Major grains & oilseeds markets – The futures markets were lower on the week following disappointing weekly export numbers (particularly wheat) and a sharply higher dollar. The markets rallied during the first part of the week but failed to break through resistance.
Cash wheat markets were quite active and prices a little higher as there was less wheat on offer from Eastern Europe. A new WASDE report is due this week and most analysts are expecting the USDA to find slightly higher production numbers and increases in carryover.
Soybeans – There is not much to say about soybeans as nothing has really changed, so until we see the WASDE report on Tuesday we do not have any comment. The market expects WASDE to come in with a carryout of 10 myn bushels above the October estimate of 425 myn bushels for 2015/16; anything higher would be quite bearish. In our view, longer-term the US carryout will work down to about 250 myn bushels, which is more in line with the history of WASDE estimates.
Canola – The current balance sheet is quite comfortable; we will need more export sales to maintain or increase the value of canola over soybeans.
Producers delivered 293,000 tonnes in week 13, the domestic usage was 150,000 tonnes, and exports were 263,000 tonnes. The visible supply slipped to 1.48 myn tonnes. The open interest in November has been taken care of. There was a small amount of canola delivered against futures to close out the open interest. We now have a concentration of open interest in the January futures.
Flaxseed – There finally were some sizeable bulk exports of flax last week; 19.1k mt off the West Coast to China and 9k mt from Thunder bay to Europe. have been virtually no sizeable bulk exports to date. This puts YTD bulk shipments slightly ahead of last years’.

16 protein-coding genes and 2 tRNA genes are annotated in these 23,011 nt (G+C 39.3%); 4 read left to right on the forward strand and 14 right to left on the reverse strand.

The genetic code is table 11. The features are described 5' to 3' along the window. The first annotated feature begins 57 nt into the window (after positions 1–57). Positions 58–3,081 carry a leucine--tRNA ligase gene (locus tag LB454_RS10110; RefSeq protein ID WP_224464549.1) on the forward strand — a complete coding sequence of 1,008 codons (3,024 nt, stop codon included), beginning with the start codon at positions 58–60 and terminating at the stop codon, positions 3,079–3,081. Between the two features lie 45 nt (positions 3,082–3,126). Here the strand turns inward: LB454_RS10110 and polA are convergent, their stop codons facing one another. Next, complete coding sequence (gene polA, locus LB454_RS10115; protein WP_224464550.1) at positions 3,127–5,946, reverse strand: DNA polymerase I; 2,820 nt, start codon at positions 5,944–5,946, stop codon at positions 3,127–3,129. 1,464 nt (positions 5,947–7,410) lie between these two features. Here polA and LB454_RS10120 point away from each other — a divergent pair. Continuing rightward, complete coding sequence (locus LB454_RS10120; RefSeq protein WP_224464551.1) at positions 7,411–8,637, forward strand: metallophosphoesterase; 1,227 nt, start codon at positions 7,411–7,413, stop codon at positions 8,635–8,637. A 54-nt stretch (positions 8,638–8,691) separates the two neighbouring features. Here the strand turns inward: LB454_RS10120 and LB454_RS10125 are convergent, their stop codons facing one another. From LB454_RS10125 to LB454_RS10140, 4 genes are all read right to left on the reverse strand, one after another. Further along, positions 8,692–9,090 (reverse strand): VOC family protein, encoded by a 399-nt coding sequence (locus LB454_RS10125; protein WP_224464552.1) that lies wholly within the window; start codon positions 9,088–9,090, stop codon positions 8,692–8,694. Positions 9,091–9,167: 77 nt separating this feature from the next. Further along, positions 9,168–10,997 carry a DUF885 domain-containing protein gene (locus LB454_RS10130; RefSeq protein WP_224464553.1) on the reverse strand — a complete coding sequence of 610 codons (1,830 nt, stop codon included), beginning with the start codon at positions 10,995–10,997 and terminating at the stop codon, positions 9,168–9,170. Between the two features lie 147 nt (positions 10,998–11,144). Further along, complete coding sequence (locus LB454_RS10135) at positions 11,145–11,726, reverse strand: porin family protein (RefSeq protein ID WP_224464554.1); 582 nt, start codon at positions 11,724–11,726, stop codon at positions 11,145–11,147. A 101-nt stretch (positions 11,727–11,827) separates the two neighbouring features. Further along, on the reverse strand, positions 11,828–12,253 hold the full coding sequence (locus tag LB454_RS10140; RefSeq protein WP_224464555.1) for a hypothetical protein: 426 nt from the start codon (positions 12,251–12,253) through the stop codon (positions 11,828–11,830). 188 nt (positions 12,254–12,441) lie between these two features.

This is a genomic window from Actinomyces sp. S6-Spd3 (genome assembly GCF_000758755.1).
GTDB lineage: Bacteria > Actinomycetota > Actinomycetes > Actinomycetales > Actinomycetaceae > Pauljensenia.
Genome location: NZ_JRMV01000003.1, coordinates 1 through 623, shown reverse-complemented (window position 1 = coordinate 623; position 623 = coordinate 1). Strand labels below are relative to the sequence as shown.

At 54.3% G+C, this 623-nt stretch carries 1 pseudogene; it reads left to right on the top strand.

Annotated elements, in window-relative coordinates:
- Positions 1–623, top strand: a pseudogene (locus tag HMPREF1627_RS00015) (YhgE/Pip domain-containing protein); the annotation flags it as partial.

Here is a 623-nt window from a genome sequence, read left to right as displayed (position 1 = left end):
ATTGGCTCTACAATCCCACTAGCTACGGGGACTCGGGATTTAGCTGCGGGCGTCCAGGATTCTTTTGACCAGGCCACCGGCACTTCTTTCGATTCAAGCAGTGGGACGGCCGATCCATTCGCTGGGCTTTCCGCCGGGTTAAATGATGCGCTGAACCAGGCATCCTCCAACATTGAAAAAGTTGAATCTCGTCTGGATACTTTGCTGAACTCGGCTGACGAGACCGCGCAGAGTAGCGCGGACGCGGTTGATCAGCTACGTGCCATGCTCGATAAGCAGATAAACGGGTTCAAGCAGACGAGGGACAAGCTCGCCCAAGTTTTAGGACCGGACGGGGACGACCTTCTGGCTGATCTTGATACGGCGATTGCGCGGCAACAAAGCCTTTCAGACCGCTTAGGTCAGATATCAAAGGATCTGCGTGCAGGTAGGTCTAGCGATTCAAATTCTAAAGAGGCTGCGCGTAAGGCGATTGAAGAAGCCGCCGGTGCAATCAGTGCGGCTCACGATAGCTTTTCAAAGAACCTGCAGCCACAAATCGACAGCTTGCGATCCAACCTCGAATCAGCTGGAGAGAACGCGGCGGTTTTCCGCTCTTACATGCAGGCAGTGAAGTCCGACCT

Wheat – Algeria bought 350,000 tonnes optional origin durum (including Canadian) at just below $330 C&F, Ethiopia bought 850,000 tonnes of milling at $233-243, Jordan again got no offers at its tender, Egypt said it will shift to a world market based procurement price next season with additional direct subsidies. US export sales were dreadful at just 85,000 tonnes leaving the season total 472 myn bushels down 17% on last year, with inspections down 18%.
Durum – In trade, Algeria tendered and bought 350k mt of optional-origin durum at a reported $330.00 C&F; trade confirmation reports have credited this as being of Canadian-origin. In durum news, the EU Commission balance sheet update increased their yield estimate to 3.48 mt/ha versus 3.3 mt last month; this increased the EU output estimate to 8.42 myn mt versus 7.92 myn in Sept, and their durum carry grows to 1.1 myn mt versus 570k mt last month.
Feed Grains/ Barley – We expect the markets initially to react bearish to the WASDE report but after some profit taking the markets will start concentrate on the poor economics for next year’s plantings and strengthen. The dollar needs to be watched any further rally would be bearish grain futures.
Peas – Prices for peas have remained firm in Canada, even as shipping is slowing down while we get into the winter months. Yellow peas are bid at $9.50-10.00/bu in Saskatchewan depending on position. There are bids for new crop ’16 yellow peas at up to $8.50/bu SK ($9.00/bu AB). The weakening of the Canadian dollar is supportive to prices as well; the substantial drop in the Loonie over the past week backs Canadian pea prices by $0.15/bu.
Lentils – Lentil prices in Canada remain extraordinarily firm. Current crop #1 & #2 quality large greens fetch up to Cdn$52/cwt delivered cleaning plant, and #2 o/b reds for bulk shipment reached the $42/cwt level delivered country elevator. Even more unusual, new crop 2016 lentil prices have been issued and are as high as $35-37/cwt for #1 large greens and $33/cwt for #2 o/b red lentils. – While there is a possibility that new crop prices will increase even more, there are potential risks to growers of not locking in current new crop prices last week.
Faba Beans – Canadian fababean production this year is expected to reach 111k mt, up 4k mt or 4% over last years’ production. This is less than initially expected. Supply should be up min. 18k mt or 16%. Exports are expected to double (+23k mt), though competition by other exporters (Australia, UK, France) into the Middle East will be strong. Domestic use (feed) is thought to stay the same around 61k mt).
Canaryseed – The canaryseed balance sheet is tight, but not as snug as assumed earlier.
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